Let's put maths300's computer aside for a moment and get back to actually thinking about the problem. Suppose you happen to have scored 15 points on a round and you want to decide whether it's a good strategy to continue. Well, there's a 1/6 chance that on the next roll your score will go up by 1, and a 1/6 chance your score will go up by 3, and so on; and, there's a 1/6 chance you'll be hit by the killer 2, meaning your score will go down by 15. That means that on average your total on the next roll will change by

Since the above sum is postive, the conclusion is that if you've only obtained 15 points then (on average) it's worth risking another roll. And what if, more generally, you've already scored a total of T points? Then, on average, the next roll will change your total by

All that matters is whether this sum is positive or negative. The conclusion is that you should keep going until your total on the round is 19 or above, and then stop.

Seriously, how hard was that? How can maths 300 provide fifteen pages of lesson plan without a single mention of this simple and conclusive arithmetic approach?

There seem to be two underlying reasons for maths300's approach, neither all that convincing. The first reason involves the intended audience: the maths300 lesson is supposedly designed for classes from year 3 to year 12, and "attempted explanations involving averaging and long-run frequencies call upon sophisticated concepts that the student may not yet possess".

Fair enough, up to a point. One would of course wish to be gentle with year 3 students, and the formulas above would be too much. However at some level, well below year 12, the simple arithmetic just has to be presented. Indeed, the T formula could be a very natural and gentle introduction to the power of algebra.

Moreover, though the notion of long-term average may be (somewhat) sophisticated, it is also intrinsic to an understanding of the problem, of what the "best strategy" is supposed to achieve. Shying away too much from such ideas makes the whole exercise meaningless.

Bizarrely, maths300 is even reluctant to mention any notion of probability, that the killer 2 has a 1/6 chance of occurring on each roll. Supposedly such an approach "can be mystifying for a student who self-evidently has seen that the 2 sometimes occurs twice in a row and at other times might not occur for 20 rolls". Well, yes, it can be mystifying. It's also exactly the kind of mystification that a classroom lesson on probability and randomness should be confronting head-on.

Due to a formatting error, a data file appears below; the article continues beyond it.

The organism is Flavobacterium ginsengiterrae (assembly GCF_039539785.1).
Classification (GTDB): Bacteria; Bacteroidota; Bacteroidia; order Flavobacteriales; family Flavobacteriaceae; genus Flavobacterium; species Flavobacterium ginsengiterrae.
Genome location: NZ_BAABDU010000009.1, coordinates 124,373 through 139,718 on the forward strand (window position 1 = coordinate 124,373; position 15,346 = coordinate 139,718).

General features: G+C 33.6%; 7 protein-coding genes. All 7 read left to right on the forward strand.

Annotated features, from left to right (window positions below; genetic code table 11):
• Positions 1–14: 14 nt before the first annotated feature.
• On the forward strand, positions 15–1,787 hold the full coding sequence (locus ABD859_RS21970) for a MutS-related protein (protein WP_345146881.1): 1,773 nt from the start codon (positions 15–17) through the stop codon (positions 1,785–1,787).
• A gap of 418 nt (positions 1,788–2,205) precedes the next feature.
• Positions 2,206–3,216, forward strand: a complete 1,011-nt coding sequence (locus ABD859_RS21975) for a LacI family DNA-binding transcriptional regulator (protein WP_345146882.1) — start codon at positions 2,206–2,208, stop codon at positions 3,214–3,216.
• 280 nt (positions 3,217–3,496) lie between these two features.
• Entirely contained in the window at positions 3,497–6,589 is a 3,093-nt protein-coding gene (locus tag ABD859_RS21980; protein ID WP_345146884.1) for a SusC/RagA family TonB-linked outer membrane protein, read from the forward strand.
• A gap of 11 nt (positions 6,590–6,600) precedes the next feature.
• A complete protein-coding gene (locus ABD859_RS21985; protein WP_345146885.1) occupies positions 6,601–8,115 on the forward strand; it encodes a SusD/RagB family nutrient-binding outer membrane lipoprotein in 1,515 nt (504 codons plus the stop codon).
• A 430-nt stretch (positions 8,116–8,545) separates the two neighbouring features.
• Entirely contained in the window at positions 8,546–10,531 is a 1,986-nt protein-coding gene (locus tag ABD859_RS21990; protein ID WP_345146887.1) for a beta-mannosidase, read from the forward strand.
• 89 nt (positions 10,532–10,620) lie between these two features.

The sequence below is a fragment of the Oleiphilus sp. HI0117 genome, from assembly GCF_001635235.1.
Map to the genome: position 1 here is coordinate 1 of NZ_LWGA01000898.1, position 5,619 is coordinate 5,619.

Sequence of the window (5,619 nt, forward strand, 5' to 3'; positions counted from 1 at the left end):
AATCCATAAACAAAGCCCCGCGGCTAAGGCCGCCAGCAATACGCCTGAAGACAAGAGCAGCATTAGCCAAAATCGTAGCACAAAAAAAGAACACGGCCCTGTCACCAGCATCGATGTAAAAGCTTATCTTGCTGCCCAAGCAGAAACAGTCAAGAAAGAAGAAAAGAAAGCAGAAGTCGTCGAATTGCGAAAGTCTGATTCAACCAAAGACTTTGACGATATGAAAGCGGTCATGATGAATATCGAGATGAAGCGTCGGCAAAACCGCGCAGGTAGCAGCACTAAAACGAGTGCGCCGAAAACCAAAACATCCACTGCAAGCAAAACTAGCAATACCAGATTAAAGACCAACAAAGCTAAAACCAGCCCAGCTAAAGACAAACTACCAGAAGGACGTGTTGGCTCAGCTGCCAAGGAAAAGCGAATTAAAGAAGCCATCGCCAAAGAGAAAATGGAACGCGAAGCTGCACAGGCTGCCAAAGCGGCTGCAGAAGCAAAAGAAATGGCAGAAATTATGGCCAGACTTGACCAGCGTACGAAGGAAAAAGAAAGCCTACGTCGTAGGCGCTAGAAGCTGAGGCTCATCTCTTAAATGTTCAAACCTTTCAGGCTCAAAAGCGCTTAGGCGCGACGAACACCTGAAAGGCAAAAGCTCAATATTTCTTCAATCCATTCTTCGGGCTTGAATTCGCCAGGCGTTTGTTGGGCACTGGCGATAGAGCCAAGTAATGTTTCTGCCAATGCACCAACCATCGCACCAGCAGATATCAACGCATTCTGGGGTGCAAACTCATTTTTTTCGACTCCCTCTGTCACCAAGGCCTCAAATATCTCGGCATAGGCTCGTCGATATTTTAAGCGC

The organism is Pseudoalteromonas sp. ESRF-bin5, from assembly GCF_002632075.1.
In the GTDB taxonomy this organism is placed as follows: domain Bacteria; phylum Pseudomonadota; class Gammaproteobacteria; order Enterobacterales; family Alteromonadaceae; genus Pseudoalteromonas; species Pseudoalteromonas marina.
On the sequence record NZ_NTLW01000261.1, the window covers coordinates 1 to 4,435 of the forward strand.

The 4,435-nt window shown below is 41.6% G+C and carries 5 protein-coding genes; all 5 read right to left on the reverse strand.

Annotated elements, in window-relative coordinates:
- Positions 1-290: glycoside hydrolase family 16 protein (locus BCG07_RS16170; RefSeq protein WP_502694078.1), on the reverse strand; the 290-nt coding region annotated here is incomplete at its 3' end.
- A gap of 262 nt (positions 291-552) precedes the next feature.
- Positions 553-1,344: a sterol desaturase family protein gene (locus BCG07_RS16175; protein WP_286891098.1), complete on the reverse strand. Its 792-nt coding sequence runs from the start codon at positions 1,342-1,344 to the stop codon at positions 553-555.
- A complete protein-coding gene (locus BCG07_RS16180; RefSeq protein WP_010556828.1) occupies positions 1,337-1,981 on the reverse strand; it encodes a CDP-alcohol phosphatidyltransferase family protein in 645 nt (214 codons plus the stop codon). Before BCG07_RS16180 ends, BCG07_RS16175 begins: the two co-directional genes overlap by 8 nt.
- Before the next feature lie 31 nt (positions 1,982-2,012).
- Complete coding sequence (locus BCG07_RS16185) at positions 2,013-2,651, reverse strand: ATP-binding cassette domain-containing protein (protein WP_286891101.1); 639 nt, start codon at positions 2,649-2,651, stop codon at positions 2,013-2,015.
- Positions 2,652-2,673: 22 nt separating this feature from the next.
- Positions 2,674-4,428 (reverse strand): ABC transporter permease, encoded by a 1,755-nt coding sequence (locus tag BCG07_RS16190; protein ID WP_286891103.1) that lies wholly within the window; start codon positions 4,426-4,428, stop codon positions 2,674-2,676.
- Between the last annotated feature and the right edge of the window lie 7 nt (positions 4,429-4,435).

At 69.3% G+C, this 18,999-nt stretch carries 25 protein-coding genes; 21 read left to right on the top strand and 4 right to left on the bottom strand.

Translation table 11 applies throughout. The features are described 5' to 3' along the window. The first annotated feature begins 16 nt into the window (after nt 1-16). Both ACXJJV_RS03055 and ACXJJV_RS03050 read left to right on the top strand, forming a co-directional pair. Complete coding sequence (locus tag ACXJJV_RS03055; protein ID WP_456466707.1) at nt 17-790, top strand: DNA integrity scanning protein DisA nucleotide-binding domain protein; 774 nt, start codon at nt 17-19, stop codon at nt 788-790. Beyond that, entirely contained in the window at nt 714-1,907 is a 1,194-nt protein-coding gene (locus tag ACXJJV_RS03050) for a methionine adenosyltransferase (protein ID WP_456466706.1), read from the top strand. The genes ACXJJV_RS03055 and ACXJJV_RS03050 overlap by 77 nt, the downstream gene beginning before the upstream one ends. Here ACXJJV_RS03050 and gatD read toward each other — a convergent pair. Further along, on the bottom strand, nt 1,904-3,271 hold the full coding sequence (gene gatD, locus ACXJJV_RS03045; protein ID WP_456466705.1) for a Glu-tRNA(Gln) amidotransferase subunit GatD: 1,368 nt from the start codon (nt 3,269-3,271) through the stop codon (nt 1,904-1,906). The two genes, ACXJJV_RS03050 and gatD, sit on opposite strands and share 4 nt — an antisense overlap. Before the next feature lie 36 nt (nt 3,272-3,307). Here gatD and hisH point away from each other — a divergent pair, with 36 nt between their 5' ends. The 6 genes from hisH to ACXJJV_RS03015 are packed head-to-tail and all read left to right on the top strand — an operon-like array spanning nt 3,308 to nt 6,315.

The second reason underlying maths300's approach is even more concerning: a fundamental hostility to theory and the very notion of proof. The maths300 writers contrast "empirical versus theoretical" methods of learning and teaching and clearly have no respect for the latter. For maths300 it seems that mathematics, whether in year 3 or year 12, is nothing more than an experimental science. The notion that a clear statement of probability or a simple formula for an average may be valuable, may solve the problem in a clean and conclusive manner, seems to carry no weight. (maths300 does offer a "theoretical approach" in an afterthought "Answers" document, however the probability calculations there include none of the simple approach we've outlined above and pretty much answer nothing of interest. It also raises the further question of whether the writers know or care about the difference between a probability and an average.)

Your Maths Masters definitely appreciate the role of computer simulation in teaching Greedy Pig. The repeated rolling of a die can only provide intuition up to a point; after that, to see what "long-term" is really like, one has no choice but to trust the computer and see what happens with zillions of simulated rolls. Moreover, a game needn't be much more complicated than Greedy Pig so that computer simulation is the only way to get a reasonable understanding of the probabilities involved.

However Greedy Pig is a simple game and it does have a simple, and simple to prove, solution. It is absurd to not present this solution to any student, at any level, who has some chance of understanding it.

Your Maths Masters have heard good things about maths300, that many of their lessons are well worthwhile. Maybe, maybe not. However, in the case of Greedy Pig, it appears that a dubious educational ideology has won out over simplicity and mathematical common sense.

Burkard Polster teaches mathematics at Monash and is the university's resident mathemagician, mathematical juggler, origami expert, bubble-master, shoelace charmer, and Count von Count impersonator.

Marty Ross is a mathematical nomad. His hobby is helping Barbie smash calculators and iPads with a hammer.

Copyright 2004-∞ All rights reserved.